Horticultural oil - Refined oils which are sprayed on plants to smother pests. The older form, dormant oil, was heavy and had to be used within a very tight temperature range, typically in winter to avoid damaging the plant tissues. The newer superfine horticultural oils, also called ultarfine horticultural oils, are much lighter and have a wider safe temperature range.
Hotbed - a bed of soil enclosed by a structure with a top of glass, heated, often by manure, for forcing or raising seedlings.
Humidity - the amount of moisture in the air.
Humus - brown or black, partially decomposed plant or animal material that forms the organic portion of soil.
Hybrid - a first generation cross between two genetically diverse parents.
Hydrocool - a rapid cooling process of most fresh fruits and vegetables conducted during the immediate harvest in order to maintain the highest quality at its delivery. Other types of cooling delays the time that it takes to reach the consumer and reduces the shelf life.
Hyphae - pl. of hypha; the threads making up the mycelium of a fungus.
Incomplete metamorphosis - gradual growth of an arthropod that involves change in size, but not form.
Incubation - the growth of a pathogen so that it can enter a host.
Indeterminate - growth that is potentially limitless.
Infection - the stage when a pathogen is growing in a host and causing damage.
Inoculant - a microorganism which is introduced into the soil to improve growth of legume crops.
Inoculation - the introduction of a pathogen to a host.
Inorganic - being or composed of matter other than plant and animal; often of mineral origin.
Instar - the stage in the life of an arthropod between molts.
Internode - the area on a stem between nodes.
Interplant - growing two different intermixed crops in an area to maximize space usage.
Interstem - an intermediate stem piece that is grafted between the scion and the stock.
Irrigation - to supply water by artificial means, such as with sprinklers.
Kentucky bluegrass - a cool-season turfgrass that spreads by rhizomes. It is the most popular species for high-quality lawns in Ohio. It is very winter hardy.
Landscape fabric - a loosely intertwined fabric that is placed over the soil as a mulch to reduce weed invasion.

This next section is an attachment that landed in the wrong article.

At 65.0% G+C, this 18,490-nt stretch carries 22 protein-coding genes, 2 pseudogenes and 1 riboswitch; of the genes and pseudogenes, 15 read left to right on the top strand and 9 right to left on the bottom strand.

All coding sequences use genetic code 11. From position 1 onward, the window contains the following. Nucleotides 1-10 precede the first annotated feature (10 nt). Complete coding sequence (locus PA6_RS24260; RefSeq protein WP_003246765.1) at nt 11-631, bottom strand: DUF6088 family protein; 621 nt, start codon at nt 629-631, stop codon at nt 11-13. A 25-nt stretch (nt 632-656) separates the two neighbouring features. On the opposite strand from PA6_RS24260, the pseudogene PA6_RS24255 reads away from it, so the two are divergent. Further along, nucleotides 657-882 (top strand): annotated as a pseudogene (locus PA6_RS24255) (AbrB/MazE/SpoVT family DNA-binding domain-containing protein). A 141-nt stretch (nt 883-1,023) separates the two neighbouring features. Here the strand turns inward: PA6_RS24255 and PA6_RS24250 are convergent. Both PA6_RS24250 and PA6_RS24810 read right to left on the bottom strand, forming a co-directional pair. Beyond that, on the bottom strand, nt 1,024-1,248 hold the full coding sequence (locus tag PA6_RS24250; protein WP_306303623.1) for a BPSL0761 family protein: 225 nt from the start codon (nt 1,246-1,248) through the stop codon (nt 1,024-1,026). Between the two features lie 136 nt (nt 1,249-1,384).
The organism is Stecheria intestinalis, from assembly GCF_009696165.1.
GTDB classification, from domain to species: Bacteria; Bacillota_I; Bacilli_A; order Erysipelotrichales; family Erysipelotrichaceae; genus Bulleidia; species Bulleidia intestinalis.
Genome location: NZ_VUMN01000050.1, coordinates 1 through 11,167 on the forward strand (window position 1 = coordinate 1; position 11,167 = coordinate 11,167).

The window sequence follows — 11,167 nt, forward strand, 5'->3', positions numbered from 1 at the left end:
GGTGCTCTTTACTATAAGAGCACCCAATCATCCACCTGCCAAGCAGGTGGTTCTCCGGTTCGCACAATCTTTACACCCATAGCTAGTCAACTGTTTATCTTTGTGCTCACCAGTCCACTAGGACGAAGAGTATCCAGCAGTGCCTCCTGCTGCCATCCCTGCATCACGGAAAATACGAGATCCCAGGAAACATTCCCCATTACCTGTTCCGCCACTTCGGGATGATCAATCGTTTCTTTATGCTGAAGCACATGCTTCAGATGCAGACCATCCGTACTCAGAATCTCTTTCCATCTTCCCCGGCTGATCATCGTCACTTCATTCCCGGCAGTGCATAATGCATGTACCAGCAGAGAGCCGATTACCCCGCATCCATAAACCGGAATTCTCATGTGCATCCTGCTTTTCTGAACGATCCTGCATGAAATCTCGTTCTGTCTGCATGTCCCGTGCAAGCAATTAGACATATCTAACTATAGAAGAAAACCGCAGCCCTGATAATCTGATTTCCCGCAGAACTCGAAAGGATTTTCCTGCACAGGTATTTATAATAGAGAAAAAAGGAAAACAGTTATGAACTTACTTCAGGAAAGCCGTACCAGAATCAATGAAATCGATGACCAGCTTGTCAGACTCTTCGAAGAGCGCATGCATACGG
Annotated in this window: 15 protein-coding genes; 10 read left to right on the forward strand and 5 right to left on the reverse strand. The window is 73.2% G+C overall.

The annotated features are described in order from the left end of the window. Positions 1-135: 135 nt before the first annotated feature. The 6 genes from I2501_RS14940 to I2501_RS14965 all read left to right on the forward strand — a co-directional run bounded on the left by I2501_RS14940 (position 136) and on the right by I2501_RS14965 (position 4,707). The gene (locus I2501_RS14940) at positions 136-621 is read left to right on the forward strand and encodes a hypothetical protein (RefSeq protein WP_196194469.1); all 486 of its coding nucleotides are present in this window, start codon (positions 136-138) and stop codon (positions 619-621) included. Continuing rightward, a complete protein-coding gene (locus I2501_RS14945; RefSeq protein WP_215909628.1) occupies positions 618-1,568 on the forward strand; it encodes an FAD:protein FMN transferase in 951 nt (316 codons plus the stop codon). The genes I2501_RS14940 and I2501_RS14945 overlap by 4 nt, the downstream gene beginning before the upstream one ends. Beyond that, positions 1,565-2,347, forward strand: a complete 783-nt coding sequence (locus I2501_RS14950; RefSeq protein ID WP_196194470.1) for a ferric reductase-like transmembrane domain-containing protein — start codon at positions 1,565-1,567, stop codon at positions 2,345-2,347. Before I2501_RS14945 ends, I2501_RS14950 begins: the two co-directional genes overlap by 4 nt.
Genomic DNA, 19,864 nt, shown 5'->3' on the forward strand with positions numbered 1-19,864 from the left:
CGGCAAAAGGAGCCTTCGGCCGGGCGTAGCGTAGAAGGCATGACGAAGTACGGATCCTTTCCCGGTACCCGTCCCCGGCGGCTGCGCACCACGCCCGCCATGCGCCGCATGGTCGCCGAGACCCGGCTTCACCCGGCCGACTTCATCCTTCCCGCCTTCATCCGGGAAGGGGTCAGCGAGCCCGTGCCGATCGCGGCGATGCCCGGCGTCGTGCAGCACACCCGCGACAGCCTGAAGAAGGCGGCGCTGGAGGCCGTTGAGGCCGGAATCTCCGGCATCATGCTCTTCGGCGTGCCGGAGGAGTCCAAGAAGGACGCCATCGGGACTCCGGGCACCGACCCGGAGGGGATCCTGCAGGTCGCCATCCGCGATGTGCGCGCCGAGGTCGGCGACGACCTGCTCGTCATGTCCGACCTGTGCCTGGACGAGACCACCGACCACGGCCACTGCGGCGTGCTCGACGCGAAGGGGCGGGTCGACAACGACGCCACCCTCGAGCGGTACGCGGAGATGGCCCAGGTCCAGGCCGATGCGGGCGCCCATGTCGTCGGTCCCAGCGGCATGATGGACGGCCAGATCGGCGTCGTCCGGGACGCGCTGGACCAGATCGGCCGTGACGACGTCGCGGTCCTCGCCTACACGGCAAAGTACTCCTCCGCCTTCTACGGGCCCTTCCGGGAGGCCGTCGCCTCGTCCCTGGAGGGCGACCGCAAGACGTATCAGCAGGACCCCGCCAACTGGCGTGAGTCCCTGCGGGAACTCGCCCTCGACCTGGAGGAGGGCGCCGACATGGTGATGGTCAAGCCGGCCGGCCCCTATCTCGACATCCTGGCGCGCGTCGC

Larva - a stage of insect complete metamorphosis between the egg and pupal stages. The feeding, growing, nonreproductive stage of insect development.
Latent bud - a dormant bud that is capable of growth and development.
Lateral bud - smaller buds on the sides of stems, responsible for growth of leaves and side branches.
Lateritic Soil - any soil produced by the decomposition of the rocks beneath it.
Lath house - a structure consisting of a frame supporting strips of wood which are spaced to provide about 50% shade.
Layering - a method of propagation in which adventitious roots form before the new plant is severed from the parent plant.
Leach - to dissolve in water and wash away.
Leaf miner - A pest of columbine and other plants; visible as white squiggles within the leaves. Controlled by cutting back affected foliage and bagging for trash removal.
Leaf Mold - Leaf mold is a form of compost produced by the fungal breakdown of shrub and tree leaves, which are generally too dry, acidic, or low in nitrogen for bacterial decomposition.
Leaf scorch - injury to leaves due to lack of sufficient water, excessive transpiration or injury to the water-conducting system of the plant.
Loam - Loam is soil composed of sand, silt, and clay in relatively even concentration (about 40-40-20% concentration respectively). Loam soils generally contain more nutrients and humus than sandy soils, have better infiltration and drainage than silty soils, and are easier to till than clay soils. Loams are gritty, moist, and retain water easily.
Long-day plant - a plant that requires a night shorter than its critical dark period, usually 12 hours or less, to develop flowers.
Macronutrients - the nutrients needed in large amounts by plants: nitrogen, phosphorous, potassium, magnesium, calcium and sulfur.
Marginally hardy - close to the limit of hardiness that a plant can withstand. Planting plants that are marginally hardy is risky, because under the most severe conditions for that zone, the plant may not survive without extra protection.
Matted-row - a system of planting where plants are placed off center or are centered on a diagonal.
Meristem - a region of cell and tissue initiation; cells that do not mature, but remain capable of further growth and division.
Metamorphosis - the changes of form insects go through in their life cycle from egg to immature stages to adult.
Microbe - also microorganism; an organism of microscopic size.
Microclimate - the local climate of a small site or habitat.
Micronutrients - the nutrients needed in small amounts by plants: iron, manganese, zinc, copper, molybdenum, boron and chlorine.
Miticide - a pesticide that kills mites.
Mollusk - invertebrate animals with soft, unsegmented bodies, such as clams and snails, usually enclosed in a calcium shell.
Molt - to shed the exoskeleton to accommodate growth.
Monocot - or monocotyledon, flowering plants that have embryos with only one cotyledon.
Monoecious - plants that have both male and female flowers on the same plant.
Moss - small, leafy plants that do not produce flowers or seeds. They grow in moist, shaded areas where fertility is low.
Mycoplasma - disease-causing agents similar to viruses.
Mycorrhiza - The word "Mycorrhiza" is given to a mutualistic association between a fungus (Myco) and the roots (rhiza) of the plants. This ascociation is symbiotic because the relationship is advantageous for both organisms. The macrosymbiont (the plant) gains increased exploration of the soil (rhizo sphere) with the intrincate net of hyphae that increases the uptake of water and nutrients from the soil interphase. The microsymbiont (the fungus) uses the carbon provided by the plant for its physiological functions, growth and development.